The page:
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Thanks for the suggestion. I will go directly to my amazon.com account and order one. Certainly sounds like I need it, right!!

Also agree with your suggestion that I flip the Spanish word over to the English portion of the dictionary. I have done this on other occasions and found just what I was looking for. The words in the two sections do not always match so they give an interesting starting point.


Rolly


Mar 16, 2009, 7:48 AM

Post #13 of 36 (12707 views)

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Re: [colibri1] Como se dice "plumber"?

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Please, give us the exact title of the Larousse dictionary you have. Larousse has so many books listed at Powell's that I have not been able to filter out the one you describe.

Rolly Pirate


Carron

Mar 16, 2009, 12:57 PM

Post #14 of 36 (12692 views)

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Re: [colibri1] Como se dice "plumber"?

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I just got back into town from a quick trip out to the ranch to feed my livestock. Checked my Larouse dictionary there and found it was printed in 1999 in Paris, France. No wonder I am so out of date.


esperanza

Mar 16, 2009, 1:58 PM

Post #15 of 36 (12685 views)

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Re: [tashby] Como se dice "plumber"?

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Fontanero is commonly used in Guadalajara, Ajijic, and Morelia--the three places I've lived most recently. I've seen many hand-lettered signs: FONTANERO Tel XXXXXXXX.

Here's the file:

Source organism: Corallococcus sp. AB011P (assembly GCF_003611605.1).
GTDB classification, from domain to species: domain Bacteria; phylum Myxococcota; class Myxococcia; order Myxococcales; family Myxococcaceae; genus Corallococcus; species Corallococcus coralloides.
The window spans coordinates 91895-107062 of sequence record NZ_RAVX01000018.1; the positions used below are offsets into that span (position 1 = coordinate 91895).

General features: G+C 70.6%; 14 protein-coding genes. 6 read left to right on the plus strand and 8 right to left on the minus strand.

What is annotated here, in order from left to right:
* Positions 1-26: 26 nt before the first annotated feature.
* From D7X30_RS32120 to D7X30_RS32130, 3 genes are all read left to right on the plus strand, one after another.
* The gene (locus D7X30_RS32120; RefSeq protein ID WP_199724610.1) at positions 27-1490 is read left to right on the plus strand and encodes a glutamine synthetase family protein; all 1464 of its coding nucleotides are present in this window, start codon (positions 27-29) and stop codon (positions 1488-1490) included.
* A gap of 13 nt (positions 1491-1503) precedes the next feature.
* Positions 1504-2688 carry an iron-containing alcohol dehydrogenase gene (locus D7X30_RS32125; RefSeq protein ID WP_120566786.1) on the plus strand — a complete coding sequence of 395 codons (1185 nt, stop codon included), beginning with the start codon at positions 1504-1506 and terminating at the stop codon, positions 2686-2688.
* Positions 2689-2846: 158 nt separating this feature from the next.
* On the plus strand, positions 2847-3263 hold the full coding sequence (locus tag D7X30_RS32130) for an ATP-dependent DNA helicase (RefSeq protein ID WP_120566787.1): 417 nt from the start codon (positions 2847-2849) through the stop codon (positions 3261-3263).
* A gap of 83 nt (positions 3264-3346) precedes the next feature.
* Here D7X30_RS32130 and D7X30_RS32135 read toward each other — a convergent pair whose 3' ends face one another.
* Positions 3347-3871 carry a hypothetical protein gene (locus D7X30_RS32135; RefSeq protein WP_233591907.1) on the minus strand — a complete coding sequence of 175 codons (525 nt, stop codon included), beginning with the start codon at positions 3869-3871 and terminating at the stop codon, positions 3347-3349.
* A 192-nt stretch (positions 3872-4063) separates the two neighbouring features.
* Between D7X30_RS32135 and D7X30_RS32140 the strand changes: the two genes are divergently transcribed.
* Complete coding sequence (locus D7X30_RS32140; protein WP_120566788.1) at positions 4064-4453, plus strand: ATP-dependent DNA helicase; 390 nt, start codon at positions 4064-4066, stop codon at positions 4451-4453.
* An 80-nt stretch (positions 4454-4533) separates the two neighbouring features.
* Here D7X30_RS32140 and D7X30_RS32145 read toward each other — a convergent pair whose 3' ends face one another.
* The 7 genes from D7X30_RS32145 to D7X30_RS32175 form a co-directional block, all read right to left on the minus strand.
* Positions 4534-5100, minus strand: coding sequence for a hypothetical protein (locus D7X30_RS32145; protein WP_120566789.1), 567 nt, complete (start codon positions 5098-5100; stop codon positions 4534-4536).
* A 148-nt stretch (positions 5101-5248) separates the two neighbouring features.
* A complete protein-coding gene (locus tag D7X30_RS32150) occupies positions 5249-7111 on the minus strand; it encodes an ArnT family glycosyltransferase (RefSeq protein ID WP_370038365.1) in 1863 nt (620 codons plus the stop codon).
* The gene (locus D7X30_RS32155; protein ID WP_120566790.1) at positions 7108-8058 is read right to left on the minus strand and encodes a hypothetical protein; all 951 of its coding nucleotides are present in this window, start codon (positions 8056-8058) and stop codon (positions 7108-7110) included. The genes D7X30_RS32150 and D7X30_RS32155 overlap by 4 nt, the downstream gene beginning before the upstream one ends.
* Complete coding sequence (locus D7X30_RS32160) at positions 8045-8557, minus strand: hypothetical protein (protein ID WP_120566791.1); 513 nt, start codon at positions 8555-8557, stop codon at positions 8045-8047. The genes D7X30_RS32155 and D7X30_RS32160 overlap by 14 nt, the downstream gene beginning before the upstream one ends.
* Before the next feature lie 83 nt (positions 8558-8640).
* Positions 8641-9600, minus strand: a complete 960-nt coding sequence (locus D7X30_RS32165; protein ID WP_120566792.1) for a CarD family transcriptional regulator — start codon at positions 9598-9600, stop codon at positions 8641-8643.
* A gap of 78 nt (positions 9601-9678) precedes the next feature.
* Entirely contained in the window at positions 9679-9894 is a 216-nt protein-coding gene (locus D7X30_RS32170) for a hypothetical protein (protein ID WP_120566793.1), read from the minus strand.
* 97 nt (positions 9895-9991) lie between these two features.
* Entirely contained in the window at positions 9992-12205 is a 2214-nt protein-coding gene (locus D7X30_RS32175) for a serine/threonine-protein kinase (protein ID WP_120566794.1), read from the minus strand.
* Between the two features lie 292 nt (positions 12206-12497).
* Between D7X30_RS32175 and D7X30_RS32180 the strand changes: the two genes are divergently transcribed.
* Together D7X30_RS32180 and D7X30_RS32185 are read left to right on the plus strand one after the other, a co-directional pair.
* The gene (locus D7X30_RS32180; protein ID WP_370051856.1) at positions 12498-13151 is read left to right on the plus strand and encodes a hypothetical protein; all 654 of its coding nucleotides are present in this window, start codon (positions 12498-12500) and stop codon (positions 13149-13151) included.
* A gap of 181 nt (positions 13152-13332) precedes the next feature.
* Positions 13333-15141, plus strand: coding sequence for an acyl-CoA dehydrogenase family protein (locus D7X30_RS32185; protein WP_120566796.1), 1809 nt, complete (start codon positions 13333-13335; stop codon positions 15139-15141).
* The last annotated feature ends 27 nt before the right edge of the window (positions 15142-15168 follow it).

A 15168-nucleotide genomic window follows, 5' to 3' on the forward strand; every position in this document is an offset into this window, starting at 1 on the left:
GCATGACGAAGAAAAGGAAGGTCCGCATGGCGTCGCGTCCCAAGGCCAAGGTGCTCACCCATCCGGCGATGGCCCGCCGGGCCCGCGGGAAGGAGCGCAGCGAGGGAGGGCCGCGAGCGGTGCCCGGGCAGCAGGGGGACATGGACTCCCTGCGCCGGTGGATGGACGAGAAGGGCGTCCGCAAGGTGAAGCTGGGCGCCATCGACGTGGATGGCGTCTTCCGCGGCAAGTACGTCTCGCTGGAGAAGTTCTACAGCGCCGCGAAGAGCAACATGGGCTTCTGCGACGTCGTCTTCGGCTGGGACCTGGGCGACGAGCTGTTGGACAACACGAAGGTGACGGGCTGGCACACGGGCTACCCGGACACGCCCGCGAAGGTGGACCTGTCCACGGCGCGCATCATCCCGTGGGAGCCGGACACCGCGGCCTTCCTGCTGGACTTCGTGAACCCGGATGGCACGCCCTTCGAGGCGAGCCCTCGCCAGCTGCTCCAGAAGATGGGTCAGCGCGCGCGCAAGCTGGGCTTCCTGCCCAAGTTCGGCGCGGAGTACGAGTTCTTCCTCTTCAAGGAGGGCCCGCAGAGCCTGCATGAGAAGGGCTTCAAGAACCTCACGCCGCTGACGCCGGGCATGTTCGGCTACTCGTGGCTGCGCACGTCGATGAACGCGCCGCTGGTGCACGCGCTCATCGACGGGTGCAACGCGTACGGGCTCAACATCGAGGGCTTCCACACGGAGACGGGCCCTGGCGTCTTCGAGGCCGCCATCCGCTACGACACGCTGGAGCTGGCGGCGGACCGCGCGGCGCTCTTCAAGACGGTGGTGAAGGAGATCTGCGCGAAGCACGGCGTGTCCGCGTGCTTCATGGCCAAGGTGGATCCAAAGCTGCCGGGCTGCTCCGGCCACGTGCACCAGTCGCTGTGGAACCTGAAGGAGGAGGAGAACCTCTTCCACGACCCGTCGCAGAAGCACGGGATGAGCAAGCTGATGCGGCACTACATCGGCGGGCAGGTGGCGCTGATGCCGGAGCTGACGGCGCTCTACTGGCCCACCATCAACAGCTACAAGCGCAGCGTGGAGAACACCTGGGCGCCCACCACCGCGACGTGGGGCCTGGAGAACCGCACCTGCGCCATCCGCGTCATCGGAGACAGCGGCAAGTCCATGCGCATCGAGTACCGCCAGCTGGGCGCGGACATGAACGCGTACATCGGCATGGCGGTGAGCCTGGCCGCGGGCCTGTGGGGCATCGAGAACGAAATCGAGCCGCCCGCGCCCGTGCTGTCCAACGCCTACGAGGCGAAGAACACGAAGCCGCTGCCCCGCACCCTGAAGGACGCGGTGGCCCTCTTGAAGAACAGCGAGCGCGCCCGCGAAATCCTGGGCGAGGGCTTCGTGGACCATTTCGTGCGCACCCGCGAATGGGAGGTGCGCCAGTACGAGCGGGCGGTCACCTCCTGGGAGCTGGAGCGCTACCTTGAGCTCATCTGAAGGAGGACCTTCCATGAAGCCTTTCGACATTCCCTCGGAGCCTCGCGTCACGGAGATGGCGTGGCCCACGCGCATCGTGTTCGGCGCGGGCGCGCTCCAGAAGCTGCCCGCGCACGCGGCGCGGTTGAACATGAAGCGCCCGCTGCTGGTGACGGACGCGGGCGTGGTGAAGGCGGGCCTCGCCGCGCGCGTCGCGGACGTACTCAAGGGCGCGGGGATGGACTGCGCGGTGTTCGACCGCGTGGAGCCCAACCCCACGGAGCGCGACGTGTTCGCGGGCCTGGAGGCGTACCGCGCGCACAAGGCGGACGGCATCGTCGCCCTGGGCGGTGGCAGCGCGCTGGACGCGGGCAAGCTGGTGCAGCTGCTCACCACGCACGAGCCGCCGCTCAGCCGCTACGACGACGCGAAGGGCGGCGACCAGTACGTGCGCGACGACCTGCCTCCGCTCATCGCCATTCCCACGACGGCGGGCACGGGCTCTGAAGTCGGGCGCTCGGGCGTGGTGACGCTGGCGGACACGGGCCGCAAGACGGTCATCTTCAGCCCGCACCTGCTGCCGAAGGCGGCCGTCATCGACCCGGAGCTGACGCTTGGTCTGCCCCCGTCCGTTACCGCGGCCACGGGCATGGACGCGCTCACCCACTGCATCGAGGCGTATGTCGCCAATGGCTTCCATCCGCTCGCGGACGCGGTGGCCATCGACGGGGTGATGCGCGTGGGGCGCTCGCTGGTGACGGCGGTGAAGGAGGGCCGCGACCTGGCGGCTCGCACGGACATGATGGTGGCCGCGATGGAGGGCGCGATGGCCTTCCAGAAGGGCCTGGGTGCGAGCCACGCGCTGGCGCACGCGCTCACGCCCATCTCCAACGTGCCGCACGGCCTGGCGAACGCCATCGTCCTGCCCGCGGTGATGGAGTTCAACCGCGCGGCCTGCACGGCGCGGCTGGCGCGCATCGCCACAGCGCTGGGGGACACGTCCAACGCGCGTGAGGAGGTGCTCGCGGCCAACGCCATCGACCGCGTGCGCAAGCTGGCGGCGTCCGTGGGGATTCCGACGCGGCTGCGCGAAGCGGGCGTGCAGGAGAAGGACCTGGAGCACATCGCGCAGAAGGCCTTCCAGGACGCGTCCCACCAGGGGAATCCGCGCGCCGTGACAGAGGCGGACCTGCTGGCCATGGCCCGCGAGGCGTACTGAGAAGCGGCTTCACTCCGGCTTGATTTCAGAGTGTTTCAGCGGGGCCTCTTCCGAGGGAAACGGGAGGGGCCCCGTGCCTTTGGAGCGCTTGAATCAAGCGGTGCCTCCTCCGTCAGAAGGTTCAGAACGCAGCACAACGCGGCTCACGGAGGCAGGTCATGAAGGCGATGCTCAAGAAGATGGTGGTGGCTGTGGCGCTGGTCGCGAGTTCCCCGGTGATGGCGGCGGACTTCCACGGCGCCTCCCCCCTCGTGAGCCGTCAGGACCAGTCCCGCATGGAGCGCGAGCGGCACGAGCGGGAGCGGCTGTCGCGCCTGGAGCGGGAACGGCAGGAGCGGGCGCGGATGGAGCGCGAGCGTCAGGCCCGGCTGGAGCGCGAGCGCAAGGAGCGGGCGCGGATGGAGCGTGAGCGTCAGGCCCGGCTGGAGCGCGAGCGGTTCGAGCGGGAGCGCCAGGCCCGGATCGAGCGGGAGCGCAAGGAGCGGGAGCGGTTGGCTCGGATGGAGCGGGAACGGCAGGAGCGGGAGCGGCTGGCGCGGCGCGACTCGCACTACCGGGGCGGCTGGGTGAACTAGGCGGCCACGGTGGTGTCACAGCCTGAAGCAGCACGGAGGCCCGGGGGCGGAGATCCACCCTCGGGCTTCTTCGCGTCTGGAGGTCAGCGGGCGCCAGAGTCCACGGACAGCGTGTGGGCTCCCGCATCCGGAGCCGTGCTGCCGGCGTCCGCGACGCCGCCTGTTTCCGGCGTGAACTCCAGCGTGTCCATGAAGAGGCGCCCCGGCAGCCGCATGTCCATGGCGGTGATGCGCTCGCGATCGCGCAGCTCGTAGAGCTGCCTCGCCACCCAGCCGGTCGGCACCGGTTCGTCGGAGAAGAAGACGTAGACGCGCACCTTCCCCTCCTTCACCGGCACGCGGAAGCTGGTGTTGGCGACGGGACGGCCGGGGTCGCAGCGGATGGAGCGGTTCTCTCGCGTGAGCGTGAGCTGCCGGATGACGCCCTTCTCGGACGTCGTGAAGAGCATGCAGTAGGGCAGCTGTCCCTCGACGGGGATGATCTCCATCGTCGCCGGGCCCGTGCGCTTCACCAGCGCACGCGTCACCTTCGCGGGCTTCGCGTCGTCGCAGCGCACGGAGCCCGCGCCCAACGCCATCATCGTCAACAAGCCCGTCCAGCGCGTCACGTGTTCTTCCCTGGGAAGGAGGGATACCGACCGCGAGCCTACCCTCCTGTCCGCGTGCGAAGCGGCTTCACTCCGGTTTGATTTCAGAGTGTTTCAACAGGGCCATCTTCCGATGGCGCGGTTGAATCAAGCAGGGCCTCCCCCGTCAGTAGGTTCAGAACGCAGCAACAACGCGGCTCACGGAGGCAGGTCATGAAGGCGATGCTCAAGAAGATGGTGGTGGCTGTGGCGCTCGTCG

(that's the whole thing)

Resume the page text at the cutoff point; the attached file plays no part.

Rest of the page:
Next time you have to call your plumber, when he answers the phone ask, "Es usted el fontanero?" He'll say yes, if it is indeed he.




http://www.mexicocooks.typepad.com









(This post was edited by esperanza on Mar 16, 2009, 2:06 PM)


sergiogomez / Moderator

Mar 16, 2009, 8:21 PM

Post #16 of 36 (12659 views)

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Re: [esperanza] Como se dice "plumber"?

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Interesting. I have friends and family from Chihuahua, Sonora, Sinaloa, Baja California, Nuevo León, Zacatecas, San Luis Potosí, Mexico City, Veracruz, Chiapas, Cozumel, Durango, Morelos, and Guerrero, and I've only heard fontanero once or twice, if that.

As for dictionaries, the one I like best is an enormous HarperCollins that a friendly employee at Borders recommended. I still remember her name is Esther because that dictionary has been such a big help over the years. Pocket dictionary it is not; you'd practically need a wheelbarrow to haul it around town with you. The thing I really like about it is that it has tons of entries, extensive explanations of each word, and country-coded vocabulary. So you can look up "guy" and know what word to use in Mexico and which words you should save for Spain and Argentina. It also has lots of modern words and technology terms that are hard to find in other dictionaries. You can get it from Amazon here:

http://www.amazon.com/...37259698&sr=11-1